The ESL Training Module also provides a generic strategy for use with different types of content called Reciprocal Teaching (RT). In RT, the students themselves become teachers through their participation in teacher modeling and guided practice. Students actively internalize four important stages in teaching: (1) generating questions, (2) summarizing content and objectives, (3) clarifying material, and (4) making predictions. With practice and guidance, students gradually assume the role of teacher utilizing the four strategies they have learned.

The ESL Training Module includes a sample lesson plan incorporating the new teaching strategies in which workshop participants have been trained. The session ends with an opportunity for participants to develop their own lessons as further experience in how to assist LEP students in improving their TAAS scores.


Content area teachers can make a difference in the academic success of linguistically diverse students. Although willing, our research shows that these teachers simply lack knowledge of strategies to accommodate LEP students in the context of regular, meaningful instruction. The strategies presented in this module provide a way for them to include the growing number of diverse learners in classroom activities and to make them an integral part of their learning environment.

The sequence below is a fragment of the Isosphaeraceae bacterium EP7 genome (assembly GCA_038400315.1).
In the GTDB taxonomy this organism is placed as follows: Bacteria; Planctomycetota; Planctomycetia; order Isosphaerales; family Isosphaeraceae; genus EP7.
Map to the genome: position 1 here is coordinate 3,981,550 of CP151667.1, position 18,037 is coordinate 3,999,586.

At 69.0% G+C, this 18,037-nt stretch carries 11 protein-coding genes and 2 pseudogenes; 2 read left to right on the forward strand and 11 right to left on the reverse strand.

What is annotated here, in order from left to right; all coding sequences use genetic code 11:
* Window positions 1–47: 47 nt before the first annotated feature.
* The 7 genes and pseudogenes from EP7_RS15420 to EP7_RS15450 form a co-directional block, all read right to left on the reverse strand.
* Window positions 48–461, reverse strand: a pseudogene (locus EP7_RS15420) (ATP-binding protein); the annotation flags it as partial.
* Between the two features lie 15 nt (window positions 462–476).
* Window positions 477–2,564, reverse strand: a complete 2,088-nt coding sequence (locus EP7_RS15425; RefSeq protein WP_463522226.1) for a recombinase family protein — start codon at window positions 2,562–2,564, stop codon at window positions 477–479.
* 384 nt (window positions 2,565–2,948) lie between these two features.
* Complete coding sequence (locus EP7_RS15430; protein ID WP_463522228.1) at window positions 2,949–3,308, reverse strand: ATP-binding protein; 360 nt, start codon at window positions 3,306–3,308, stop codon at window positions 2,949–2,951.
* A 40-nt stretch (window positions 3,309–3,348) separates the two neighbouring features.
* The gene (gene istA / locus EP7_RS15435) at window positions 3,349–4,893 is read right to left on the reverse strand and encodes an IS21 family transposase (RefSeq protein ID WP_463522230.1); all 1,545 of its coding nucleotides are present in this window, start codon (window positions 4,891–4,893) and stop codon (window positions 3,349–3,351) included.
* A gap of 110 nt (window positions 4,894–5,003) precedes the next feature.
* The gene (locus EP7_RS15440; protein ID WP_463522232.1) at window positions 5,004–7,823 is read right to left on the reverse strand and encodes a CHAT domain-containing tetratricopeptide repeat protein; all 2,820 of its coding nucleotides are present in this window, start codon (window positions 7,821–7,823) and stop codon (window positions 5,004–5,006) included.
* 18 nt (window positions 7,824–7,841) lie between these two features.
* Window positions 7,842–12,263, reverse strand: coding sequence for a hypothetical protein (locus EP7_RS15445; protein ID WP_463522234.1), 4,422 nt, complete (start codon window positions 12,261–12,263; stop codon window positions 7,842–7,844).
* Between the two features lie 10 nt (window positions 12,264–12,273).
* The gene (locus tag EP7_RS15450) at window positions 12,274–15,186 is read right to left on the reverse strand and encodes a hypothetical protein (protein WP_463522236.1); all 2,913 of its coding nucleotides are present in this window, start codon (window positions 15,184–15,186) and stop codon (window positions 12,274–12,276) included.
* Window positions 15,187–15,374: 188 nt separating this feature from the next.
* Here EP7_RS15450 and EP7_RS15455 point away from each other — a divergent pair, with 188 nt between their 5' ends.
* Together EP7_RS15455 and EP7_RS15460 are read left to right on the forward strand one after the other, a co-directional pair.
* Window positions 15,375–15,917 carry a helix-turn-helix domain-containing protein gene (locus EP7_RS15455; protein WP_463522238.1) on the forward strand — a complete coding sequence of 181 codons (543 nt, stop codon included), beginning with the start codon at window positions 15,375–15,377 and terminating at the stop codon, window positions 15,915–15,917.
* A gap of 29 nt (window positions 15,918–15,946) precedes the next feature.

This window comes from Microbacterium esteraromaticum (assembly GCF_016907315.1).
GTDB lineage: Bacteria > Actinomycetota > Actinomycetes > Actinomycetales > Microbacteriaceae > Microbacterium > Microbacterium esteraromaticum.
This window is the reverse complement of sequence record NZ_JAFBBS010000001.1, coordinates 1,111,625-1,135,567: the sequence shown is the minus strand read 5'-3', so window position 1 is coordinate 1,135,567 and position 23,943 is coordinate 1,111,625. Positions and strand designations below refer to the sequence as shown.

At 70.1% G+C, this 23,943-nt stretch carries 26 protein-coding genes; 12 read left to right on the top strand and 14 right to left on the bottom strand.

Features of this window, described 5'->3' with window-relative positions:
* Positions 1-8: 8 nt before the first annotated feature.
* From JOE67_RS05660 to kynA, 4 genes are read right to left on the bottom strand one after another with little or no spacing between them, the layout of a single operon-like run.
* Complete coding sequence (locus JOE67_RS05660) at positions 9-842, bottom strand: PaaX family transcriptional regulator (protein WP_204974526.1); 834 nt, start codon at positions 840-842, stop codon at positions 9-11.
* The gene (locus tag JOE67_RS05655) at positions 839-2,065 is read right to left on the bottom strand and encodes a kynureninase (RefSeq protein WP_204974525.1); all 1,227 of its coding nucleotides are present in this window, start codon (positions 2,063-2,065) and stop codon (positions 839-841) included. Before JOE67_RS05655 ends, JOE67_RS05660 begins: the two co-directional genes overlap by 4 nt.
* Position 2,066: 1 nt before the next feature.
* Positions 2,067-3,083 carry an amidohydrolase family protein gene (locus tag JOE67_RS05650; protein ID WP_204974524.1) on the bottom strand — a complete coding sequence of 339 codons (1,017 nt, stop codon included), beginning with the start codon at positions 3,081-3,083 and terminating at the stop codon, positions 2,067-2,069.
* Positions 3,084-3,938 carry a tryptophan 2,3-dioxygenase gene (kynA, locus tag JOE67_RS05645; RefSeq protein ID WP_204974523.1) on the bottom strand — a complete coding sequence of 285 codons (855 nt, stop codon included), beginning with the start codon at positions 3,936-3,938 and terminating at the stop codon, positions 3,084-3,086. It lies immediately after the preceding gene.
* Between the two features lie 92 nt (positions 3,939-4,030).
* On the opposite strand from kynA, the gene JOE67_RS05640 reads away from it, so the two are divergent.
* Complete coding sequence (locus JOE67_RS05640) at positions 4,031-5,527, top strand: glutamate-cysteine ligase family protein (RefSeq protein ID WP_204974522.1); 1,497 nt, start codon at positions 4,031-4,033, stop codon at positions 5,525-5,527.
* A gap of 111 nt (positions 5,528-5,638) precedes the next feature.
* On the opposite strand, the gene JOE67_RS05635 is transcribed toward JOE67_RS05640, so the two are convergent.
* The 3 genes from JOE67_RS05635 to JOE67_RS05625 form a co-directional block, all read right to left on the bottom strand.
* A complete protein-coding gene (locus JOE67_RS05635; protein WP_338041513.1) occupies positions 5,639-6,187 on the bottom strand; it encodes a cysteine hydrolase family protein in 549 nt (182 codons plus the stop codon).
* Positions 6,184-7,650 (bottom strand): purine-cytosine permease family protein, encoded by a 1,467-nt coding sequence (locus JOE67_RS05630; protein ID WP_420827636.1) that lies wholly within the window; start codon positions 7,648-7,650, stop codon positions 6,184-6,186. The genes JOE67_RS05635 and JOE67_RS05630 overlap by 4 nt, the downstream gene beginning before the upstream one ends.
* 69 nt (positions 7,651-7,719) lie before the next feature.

For more information on Project Pathways training or to obtain copies of the IDRA Project Pathways Training Modules, contact the IDRA Division of Training at (210) 444-1710.


Kagan, S. (1986). “Cooperative Learning and Sociocultural Factors in Schooling.” In California Department of Education, Beyond Language: Social and Cultural Factors in Schooling Language Minority Students, (pp. 231-298). Los Angeles, CA: California State University.

Krashen, S., & D. Biber. (1988). On Course: Bilingual Education’s Success in California. Sacramento, CA: California Association for Bilingual Education.

Moll, L.C. & S. Diaz. (1987). “Change as the Goal of Educational Research.” Anthropology and Education Quarterly, 18.

Reyes, M. & L. Molner. (October 1991). “Instructional Strategies for Second-Language Learners in the Content Areas.” Journal of Reading, 35, 2.

Secada, W. G. & D. A. Carey. (Summer 1989). “Innovative Strategies for Teaching Mathematics to Limited English Proficient Students.” NCBE Program Information Guide Series, No. 10.

Slavin, R. E. (1989). “Cooperative Learning and Student Achievement”. In R. E. Slavin (Ed.), School and Classroom Organization (pgs. 129-156). Hillsdale, NJ: Lawrence Erlbaum.

Comments and questions may be directed to IDRA via e-mail at

[©1993, IDRA.This article originally appeared in the IDRA Newsletter by the Intercultural Development Research Association. Every effort has been made to maintain the content in its original form. However, accompanying charts and graphs may not be provided here. To receive a copy of the original article by mail or fax, please fill out our information request and feedback form. Permission to reproduce this article is granted provided the article is reprinted in its entirety and proper credit is given to IDRA and the author.]